Efu (tag) (会符)

Efu was a type of baggage tags which were attached during the Edo period to goods sent by the Imperial Court, the Edo bakufu (Japanese feudal government headed by a shogun), court nobles, samurai families, temples and shrines to clarify who sent the baggage in question. It was also referred to as korifu (wicker trunk tag), efu (traffic tag, different kanji), or denpu (horse transportation tag).

Efu marked only 'Goyo' (official business) in ink was attached to the baggage sent from the Imperial Court or the Edo bakufu accompanied by the Imperial crest or the family crest of Tokugawa, respectively, while other senders wrote '...Goyo' (official business of...) or '...Kachu...Goyo' (...family's official business of...) on efu accompanied by their own family crests. The Edo bakufu's official rate applied to the baggage with efu when human resources and horses were needed at shukueki (relay stations) (Tokugawa Shogunate Family's baggage [the Shogun Family's official baggage] had to be transported for free).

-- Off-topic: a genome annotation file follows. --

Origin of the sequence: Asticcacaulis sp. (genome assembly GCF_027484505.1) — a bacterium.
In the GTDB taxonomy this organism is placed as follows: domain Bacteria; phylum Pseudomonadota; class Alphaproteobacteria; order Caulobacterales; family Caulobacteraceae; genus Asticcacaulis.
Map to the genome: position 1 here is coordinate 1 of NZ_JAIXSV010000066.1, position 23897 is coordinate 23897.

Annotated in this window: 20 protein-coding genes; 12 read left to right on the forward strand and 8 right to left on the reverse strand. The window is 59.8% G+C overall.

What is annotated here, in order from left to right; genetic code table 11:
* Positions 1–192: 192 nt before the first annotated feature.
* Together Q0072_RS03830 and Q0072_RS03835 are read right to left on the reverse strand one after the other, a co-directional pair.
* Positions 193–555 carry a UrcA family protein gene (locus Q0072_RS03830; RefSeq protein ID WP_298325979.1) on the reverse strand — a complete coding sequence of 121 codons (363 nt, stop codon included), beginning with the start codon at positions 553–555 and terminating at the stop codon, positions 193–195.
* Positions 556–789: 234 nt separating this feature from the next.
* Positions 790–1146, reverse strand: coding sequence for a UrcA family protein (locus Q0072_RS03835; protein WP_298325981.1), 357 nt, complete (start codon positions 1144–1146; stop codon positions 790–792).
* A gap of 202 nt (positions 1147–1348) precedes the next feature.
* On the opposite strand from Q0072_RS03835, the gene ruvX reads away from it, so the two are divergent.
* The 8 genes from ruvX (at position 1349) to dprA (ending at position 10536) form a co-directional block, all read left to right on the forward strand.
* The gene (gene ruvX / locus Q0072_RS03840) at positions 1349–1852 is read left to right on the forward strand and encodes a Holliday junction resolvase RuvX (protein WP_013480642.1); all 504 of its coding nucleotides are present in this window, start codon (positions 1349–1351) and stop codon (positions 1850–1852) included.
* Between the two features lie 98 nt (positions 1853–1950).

But after the middle of the eighteenth century, as commercial distribution became increasingly important, the disparity between the market rate of transportation and the official rate widened. Because, in line with this circumstance, court nobles, samurai families, temples and shrines started to earn money by lending efu to merchants and farmers who wanted to transport their own baggage at the official rate, the Edo bakufu often cracked down on this business, but without effect.